Hong Kong’s conundrum: Both proposals for a comprehensive pension scheme have flaws
Forced to choose between a plan that would break the bank and one that would exclude the majority, the city should look for a third option
The public can be excused for feeling dismayed by the government’s answers to the quest for a full retirement protection scheme. After years of anticipation, we are told to choose between two options that, regrettably, cannot address the complex issues facing a rapidly ageing society like Hong Kong’s. The government believes both proposals would require tax hikes to offer pensioners a monthly stipend of HK$3,230. In order to cover everyone regardless of whether they are rich or poor, as proposed by welfare expert Professor Nelson Chow Wing-sun, salaries and profits taxes may have to rise significantly to foot a staggering bill of HK$2.395 trillion in the next 50 years.
The government’s option would cost one-tenth of that, at around HK$255.5 billion, but about three in four will miss out under a proposed threshold to exclude people with assets of HK$80,000 or more. Taxpayers and companies would still have to fork out more, though not on the same scale as in the academic’s proposal.
If the public feels caught between a rock and a hard place, it is because neither option is desirable. Laudable as it, Chow’s blueprint raises concerns over the financial burden in the long run. Assuming the government’s projection is accurate, it would require a 4.2 percentage point rise in profits tax, or an 8.3 percentage point increase in salaries tax, to meet the costs of Chow’s plan.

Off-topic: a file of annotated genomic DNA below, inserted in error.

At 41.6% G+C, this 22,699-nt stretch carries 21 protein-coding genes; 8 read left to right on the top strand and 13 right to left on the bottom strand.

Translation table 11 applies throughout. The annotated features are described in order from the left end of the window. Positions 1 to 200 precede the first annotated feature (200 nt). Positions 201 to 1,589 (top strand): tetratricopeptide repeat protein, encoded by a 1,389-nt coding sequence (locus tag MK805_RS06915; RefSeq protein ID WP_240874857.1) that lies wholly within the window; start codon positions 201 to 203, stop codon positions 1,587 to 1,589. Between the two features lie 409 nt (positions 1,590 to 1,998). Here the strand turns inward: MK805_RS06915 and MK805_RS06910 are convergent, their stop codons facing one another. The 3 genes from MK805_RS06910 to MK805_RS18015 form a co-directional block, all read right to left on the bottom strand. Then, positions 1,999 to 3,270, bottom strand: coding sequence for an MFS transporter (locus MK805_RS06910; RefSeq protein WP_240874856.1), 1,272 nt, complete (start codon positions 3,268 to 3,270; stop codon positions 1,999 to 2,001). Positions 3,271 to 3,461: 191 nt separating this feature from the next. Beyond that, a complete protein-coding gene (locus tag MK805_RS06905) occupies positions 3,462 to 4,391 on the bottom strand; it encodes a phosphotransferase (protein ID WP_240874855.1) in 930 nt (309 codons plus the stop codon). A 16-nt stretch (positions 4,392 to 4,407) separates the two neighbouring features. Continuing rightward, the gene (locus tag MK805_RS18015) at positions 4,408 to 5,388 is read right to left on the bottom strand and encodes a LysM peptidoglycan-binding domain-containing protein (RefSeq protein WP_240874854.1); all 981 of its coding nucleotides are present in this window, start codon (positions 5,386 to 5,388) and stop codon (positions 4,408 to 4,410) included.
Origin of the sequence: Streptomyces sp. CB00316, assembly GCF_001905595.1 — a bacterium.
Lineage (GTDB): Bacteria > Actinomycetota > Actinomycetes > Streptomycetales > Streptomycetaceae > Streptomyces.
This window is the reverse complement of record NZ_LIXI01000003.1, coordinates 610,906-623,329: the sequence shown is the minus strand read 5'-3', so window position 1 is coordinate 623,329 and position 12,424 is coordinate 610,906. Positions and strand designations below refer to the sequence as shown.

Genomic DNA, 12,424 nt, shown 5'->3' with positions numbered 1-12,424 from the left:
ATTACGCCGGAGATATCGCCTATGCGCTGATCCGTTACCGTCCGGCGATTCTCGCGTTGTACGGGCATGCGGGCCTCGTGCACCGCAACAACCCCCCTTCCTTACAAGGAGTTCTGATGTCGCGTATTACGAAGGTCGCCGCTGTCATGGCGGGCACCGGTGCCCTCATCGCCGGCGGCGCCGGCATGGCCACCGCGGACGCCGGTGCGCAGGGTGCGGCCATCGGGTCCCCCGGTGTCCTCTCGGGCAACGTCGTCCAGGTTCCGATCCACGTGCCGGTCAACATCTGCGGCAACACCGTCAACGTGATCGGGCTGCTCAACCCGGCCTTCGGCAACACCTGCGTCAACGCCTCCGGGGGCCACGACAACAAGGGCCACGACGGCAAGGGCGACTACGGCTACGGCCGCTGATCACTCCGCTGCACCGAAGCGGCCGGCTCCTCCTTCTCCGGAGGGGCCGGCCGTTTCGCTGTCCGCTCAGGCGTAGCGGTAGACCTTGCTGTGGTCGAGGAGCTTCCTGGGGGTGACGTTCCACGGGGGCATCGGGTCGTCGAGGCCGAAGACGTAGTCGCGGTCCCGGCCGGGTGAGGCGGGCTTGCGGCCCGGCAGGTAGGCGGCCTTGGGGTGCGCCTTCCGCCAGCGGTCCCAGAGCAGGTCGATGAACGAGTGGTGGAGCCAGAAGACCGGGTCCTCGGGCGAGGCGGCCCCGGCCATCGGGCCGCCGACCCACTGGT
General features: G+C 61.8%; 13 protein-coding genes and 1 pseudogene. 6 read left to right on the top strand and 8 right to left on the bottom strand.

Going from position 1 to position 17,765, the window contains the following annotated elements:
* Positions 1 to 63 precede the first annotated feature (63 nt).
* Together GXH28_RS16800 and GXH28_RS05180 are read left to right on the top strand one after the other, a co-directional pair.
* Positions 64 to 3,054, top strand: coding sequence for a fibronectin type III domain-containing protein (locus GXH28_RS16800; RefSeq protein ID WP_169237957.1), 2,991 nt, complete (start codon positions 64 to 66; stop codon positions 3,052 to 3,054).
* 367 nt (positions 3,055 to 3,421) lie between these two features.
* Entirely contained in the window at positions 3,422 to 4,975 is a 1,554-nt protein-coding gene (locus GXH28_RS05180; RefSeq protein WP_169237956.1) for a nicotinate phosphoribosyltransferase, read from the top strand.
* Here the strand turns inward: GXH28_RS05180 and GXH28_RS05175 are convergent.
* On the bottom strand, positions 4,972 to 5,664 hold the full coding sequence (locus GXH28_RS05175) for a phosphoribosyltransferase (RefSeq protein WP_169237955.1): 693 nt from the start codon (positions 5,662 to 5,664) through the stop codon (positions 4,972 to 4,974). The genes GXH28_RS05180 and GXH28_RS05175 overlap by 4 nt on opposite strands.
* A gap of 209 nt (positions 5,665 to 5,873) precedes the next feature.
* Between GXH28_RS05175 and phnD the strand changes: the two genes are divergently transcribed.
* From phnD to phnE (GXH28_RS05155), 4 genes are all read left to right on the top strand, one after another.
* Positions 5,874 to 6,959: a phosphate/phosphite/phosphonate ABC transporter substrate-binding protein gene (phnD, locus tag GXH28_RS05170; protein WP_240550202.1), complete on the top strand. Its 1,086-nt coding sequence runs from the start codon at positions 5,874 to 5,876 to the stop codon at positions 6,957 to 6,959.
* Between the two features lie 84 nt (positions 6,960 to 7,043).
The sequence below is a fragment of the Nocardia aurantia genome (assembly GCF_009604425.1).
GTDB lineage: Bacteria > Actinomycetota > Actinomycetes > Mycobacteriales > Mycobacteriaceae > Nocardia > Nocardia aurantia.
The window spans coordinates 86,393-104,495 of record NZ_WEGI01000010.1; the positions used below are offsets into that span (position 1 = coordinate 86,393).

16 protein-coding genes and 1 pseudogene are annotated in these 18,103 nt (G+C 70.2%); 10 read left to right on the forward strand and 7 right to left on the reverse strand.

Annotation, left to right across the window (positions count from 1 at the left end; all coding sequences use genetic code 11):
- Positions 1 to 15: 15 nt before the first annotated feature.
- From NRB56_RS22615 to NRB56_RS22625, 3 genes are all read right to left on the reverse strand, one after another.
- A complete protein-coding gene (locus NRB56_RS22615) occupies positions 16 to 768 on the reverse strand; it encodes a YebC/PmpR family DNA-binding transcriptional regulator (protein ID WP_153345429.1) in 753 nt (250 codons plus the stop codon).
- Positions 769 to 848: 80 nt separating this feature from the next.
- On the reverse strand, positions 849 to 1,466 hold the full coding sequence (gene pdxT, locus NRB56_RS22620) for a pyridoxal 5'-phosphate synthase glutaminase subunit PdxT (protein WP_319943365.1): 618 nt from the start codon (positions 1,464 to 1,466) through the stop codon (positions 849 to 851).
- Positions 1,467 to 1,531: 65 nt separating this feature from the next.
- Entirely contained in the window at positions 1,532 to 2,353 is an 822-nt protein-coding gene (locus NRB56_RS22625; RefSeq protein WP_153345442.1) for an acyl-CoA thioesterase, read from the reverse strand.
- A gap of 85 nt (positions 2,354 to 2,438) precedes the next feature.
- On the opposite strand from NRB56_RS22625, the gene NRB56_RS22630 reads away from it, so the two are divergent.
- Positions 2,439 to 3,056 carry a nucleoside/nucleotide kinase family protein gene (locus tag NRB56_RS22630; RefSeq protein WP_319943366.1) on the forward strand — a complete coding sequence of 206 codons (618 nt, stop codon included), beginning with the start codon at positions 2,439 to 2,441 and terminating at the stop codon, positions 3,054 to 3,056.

Given that the workforce and tax revenue are to shrink as the elderly population swells, sustainability is a valid concern. The alternative is not reassuring, either. While the public purse will be less strained, it confuses the concept of retirement protection with poverty alleviation. It is essentially creating another safety net for the needy under the current welfare system.
READ MORE: Lose-lose situation on Hong Kong pension options: face much higher taxes or force elderly means-testing
That the government is willing to broach the thorny issue demonstrates its commitment, according to Chief Secretary Carrie Lam Cheng Yuet-ngor. But she also conceded that the way forward remained unclear. If the war of words between Lam and Chow is any reference, the prospect of forging a consensus is not promising. The clamour for a universal pension scheme owes much to the inadequacies in the mandatory provident fund scheme, which was introduced in the wake of the last citywide debate on the issue in the 1990s.
The question is simple: do we want a universal pension scheme, and if so, how should we go about it? Perhaps we should not limit the debate to the pros and cons of the two options on the table. Between a scheme that costs a fortune to benefit all and one that screens out the majority, could there be a third option?